Joy's Reviews > Bad Apple

Bad Apple by Laura Ruby
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Jan 01, 10

bookshelves: fiction, children-and-ya, 2010, pleasantly-surprising, fantastic
Recommended to Joy by: McNaughton catalogue
Recommended for: current or former wayward teenagers
Read in January, 2010, read count: 1

(Note: For me, five stars is generally reserved for the life-changing, absolute favorite type of book, and so four is about as good as anyone can hope for. I'm not 100% sure of the rating for this; I'll probably think on it some more. For now it's four, with the assurance that if 4 and a half were currently an option, that's what it would be.

This is an odd book. I have no other way to say this. The cover blurbs dinThis is an odd book. I have no other way to say this. The cover blurbs din't do it justice, plot-wise; it's about so much more, but then isn't that often the case?

Anyway, the subject piqued my interest, though after reading some of the reviews, I wasn't sure if I was going to like it. Nonetheless, I checked it out, and tonight I picked it up again. I finished it in one sitting, which is something I don't think I've done in years, but there was something about it that continuously propelled me forward.

First, Tola. A great character who was surprisingly easy for me to identify with, even if I can point out precisely each point where my decisions would diverge from hers. In some ways she was childish, yes, but to me that was just her being caught between childhood and adulthood (all that might just define adolescence, anyway) and trying to navigate all the changes and various events. I think I did like her, but it took time to get there. She was the most psychologically realistic teenage character I've seen in a long time (that even goes for Madge/Tiffany, too, at certain times in the books).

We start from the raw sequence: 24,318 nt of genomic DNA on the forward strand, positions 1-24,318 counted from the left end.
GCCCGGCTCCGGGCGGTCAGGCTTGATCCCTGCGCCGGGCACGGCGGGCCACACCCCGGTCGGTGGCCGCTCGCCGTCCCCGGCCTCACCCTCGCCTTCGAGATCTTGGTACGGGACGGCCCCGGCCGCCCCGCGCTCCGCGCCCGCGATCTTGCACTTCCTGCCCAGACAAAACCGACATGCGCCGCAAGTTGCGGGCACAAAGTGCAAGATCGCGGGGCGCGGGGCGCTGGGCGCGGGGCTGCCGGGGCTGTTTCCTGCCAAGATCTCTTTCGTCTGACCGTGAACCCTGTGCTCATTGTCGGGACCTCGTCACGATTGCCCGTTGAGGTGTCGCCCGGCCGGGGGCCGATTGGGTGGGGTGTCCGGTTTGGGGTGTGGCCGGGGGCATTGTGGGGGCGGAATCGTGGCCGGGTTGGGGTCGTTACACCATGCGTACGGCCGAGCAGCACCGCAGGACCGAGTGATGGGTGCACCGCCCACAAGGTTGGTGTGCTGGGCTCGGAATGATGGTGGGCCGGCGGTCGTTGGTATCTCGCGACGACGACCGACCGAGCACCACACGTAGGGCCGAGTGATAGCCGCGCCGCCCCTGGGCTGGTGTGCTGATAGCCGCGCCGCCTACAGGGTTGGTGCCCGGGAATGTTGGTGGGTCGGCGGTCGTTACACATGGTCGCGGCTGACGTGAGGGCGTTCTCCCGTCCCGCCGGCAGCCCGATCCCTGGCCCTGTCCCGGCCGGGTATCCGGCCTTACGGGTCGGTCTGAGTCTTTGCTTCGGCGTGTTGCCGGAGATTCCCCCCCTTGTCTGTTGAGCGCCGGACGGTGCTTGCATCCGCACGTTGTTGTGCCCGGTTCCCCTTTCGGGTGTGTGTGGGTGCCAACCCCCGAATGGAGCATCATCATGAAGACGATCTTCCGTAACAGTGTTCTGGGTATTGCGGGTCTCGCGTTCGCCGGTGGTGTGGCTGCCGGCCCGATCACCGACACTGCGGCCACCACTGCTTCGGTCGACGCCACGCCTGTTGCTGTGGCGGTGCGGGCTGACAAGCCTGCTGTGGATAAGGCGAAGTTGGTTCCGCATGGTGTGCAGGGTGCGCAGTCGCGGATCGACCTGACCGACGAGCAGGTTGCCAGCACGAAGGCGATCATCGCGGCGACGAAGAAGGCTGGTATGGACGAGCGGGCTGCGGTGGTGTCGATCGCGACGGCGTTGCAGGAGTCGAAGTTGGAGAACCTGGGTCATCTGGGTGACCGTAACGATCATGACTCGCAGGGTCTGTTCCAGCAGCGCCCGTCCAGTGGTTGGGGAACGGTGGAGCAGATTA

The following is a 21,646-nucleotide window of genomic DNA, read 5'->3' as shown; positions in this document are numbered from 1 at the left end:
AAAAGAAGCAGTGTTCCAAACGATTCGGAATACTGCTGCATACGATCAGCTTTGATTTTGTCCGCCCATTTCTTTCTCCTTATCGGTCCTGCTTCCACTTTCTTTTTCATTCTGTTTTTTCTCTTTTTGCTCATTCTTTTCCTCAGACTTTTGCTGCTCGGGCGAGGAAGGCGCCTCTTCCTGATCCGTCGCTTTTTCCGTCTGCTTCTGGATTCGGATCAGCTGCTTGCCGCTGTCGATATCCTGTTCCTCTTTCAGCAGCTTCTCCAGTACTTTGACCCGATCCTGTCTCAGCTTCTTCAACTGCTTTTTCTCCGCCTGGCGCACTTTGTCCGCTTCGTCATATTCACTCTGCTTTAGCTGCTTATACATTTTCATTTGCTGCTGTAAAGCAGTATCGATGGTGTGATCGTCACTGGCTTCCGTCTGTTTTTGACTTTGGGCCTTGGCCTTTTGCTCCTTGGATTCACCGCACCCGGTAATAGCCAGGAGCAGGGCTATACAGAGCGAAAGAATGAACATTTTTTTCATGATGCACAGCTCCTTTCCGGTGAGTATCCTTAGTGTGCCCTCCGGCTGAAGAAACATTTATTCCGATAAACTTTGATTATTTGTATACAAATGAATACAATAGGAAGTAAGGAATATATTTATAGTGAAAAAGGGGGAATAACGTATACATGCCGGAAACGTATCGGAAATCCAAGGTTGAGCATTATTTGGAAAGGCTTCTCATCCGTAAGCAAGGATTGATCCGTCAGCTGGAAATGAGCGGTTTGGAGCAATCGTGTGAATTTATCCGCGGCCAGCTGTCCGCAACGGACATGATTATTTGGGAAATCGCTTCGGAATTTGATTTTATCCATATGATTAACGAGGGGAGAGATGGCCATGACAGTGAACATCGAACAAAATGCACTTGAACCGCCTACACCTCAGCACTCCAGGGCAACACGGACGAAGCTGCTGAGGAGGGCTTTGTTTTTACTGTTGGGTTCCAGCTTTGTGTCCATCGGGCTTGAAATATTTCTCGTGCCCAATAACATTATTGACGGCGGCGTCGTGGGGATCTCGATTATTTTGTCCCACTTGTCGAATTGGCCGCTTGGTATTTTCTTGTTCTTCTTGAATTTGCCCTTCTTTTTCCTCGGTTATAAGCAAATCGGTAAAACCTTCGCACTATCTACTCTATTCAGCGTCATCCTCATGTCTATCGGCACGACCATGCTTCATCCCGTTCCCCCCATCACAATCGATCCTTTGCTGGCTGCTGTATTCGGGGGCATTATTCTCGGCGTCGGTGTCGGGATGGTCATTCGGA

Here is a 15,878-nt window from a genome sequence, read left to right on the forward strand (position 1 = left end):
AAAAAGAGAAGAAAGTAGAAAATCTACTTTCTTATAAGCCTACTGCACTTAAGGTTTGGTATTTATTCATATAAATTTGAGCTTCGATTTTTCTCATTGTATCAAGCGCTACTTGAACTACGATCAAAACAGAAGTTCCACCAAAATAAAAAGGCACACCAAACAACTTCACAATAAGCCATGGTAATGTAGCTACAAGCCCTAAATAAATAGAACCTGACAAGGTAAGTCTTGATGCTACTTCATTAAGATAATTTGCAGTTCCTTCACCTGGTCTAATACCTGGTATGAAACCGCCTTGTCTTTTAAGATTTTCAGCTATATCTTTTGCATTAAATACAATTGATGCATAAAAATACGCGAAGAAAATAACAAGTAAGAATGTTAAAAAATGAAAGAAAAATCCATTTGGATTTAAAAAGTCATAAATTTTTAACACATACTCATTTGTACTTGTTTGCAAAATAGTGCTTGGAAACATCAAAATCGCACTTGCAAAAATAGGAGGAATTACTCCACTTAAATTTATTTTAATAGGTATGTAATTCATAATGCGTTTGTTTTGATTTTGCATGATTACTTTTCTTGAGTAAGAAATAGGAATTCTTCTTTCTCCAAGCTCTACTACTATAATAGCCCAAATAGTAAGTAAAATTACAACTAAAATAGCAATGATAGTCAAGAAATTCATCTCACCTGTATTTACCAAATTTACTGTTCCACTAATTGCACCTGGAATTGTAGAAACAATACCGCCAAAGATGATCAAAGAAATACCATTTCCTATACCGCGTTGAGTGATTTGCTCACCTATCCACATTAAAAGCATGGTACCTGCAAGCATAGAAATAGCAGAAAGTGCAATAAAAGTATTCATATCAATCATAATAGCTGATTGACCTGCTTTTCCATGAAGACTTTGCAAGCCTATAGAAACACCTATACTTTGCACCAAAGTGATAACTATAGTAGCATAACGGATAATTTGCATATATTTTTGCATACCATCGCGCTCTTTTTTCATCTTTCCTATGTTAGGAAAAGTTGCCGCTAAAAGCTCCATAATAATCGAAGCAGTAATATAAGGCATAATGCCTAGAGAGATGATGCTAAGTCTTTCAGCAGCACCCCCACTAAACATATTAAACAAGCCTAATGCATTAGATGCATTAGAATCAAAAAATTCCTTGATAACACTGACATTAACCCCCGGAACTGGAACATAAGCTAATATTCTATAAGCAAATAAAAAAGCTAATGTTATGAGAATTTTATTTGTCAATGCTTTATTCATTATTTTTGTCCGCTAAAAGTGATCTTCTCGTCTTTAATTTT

A few reviews said the characters weren't very detailed. I suppose that's true, even about Tola (who I will say more about in a moment), but to me they were evocative. Even though they were sketches more than anything else, they felt real. I think that that dovetails with the book's subjectiveness. It's already been noted that the truth about the alleged affair is never explicitly revealed (an account and explanation of the event that sparked the initial rumor is presented, but even so, you don't really know for sure if that's how it happened, or if that's all that happened.)

In fact, you, the reader, seemed to be invited to draw your own conclusions about so many things, including the motivations of some of the characters and even whether the character was supposed to be good or bad. The grayness of it all was in turns rewarding and vexing in its own way, but ultimately it was rewarding, and I'm glad I read it.

I agree that it's probably the sort of thing that you either love or loathe, but to me it was absorbing and effective and thought-provoking, and what else can I ask for in a novel?
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